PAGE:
Dice score Enhancing core whole tumor tumor Core
Mean 0.71965 0.85685 0.76906
StdDev 0.28526 0.09802 0.21962
Median 0.84268 0.87823 0.84325
25quantile 0.6889 0.83379 0.70743
75quantile 0.8876 0.90895 0.91292
Table 2: Quantitative evaluation of Dice score

The weighted-modified-cross-entropy performs much better than the result achieved by normalized cross-entropy, and weight scheme affects the segmentation result severely since the extraordinary unbalance problem. The different weight schemes are compared and the optimal weight scheme is taken as 0.4. In comparison with the softmax-based method based on the same network architecture proposed by Isensee without ensembles operation, any complicated image pre-processing and post-processing steps and extra training dataset, it indicates that the Dice score of nested-class (enhancing core) drastically improved from 0.691 to 0.719 while the Dice core of whole tumor and tumor core almost remains at same extent.

Mean Enhancing core whole tumor tumor Core
Sensitivity 0.74119 0.93916 0.78743
Specificity 0.9974 0.98715 0.99591
Hausdorff95 5.50007 10.84397 9.98557
Table 3: Sensitivity, Specificity and Hausdorff95 results presented on the leaderboard

The quantitative evaluation (Mean, std, Median, 25%, 75% quantile) of Dice score of enhancing core and whole tumor and tumor core are showed in Table 2. And other evaluation metrics (the proportion of actual positives correctly identified—Sensitivity, the proportion of actual negatives correctly identified—Specificity and Hausdorff95) are listed in Table 3.

3.1 Threshold scheme definition and analysis

Figure 5: Boundary division of Threshold scheme

Setting the optimal threshold is an important component of the multi-class segmentation task, and it is straightforwardly linked to segmentation boundary. From the activation function (4 nested-class sigmoid function) Fig.3, the 4 classes segmentation problem is corresponding with the threshold scheme with 3 parameters [Threshold-1, Threshold-2, Threshold-3]. The threshold scheme is optimally chosen during the validation procedure, and then fixed and applied into test dataset.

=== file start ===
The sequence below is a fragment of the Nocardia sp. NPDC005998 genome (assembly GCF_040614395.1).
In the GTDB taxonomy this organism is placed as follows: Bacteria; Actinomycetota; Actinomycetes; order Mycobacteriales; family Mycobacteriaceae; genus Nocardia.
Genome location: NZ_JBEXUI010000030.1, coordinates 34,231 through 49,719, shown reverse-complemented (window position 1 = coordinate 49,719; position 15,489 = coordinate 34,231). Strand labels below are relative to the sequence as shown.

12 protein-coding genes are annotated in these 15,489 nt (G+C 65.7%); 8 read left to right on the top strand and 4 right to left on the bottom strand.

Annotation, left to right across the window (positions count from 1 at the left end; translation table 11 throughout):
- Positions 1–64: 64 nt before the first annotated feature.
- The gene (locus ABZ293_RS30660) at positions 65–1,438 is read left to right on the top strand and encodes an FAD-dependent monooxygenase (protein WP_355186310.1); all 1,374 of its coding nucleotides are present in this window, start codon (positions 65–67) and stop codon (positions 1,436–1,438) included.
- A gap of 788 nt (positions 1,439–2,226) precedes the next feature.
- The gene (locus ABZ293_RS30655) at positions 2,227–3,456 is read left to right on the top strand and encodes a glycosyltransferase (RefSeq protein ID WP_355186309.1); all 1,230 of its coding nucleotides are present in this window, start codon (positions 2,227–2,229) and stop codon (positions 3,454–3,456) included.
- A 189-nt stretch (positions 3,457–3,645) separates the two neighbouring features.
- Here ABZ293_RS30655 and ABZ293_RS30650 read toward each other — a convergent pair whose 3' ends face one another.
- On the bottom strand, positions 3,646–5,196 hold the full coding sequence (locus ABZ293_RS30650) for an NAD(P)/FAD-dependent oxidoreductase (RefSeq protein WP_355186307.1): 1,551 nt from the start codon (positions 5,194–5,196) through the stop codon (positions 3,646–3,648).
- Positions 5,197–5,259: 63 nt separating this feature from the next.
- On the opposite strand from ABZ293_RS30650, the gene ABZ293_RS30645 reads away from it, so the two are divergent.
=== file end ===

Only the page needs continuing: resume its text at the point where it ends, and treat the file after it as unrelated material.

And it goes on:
In order to analyze how the threshold affects the segmentation accuracy, the relationship between boundary threshold and Dice score is illustrated in Fig.5. The target threshold is changed to the value taken from a specific interval which is considered to be possible to achieve optimal segmentation result when other thresholds are fixed at the optimal value. The criteria Dice score of three classes is very sensitive to the threshold-3 value compared with other two threshold indexes, that it may drop into Dice score valley within interval [2.2,2.4]. The threshold-2 index has little impact on the Dice score of whole classes except for threshold greater than 1.8. Consequently, it is easier to make an optimal threshold scheme after determining indexes of threshold-3 and threshold-2. After experiment and optimization, the suitable threshold scheme in the Brats challenge is selected as [0.95,1.65,2.2].

4 Conclusions

In this paper we applied the technique of multi-level activation to the nested classes segmentation of glioma. The results of our experiments indicate that the multi-level activation function and its corresponding loss function are efficient compared to Softmax output layer based on the same network framework. Using the MCE loss function and a reweighting scheme with power-law =0.4, we obtain Dice scores 86% for complete tumor, 77% for tumor core and 72% for enhancing core on the validation leaderboard of the 2018 BRATS challenge, proving the applicability of the multi-level activation scheme. Finally, this activation could be combined with other network architectures. Using it with the best performing architecture of the BRATS challenge could even lead to further improved results.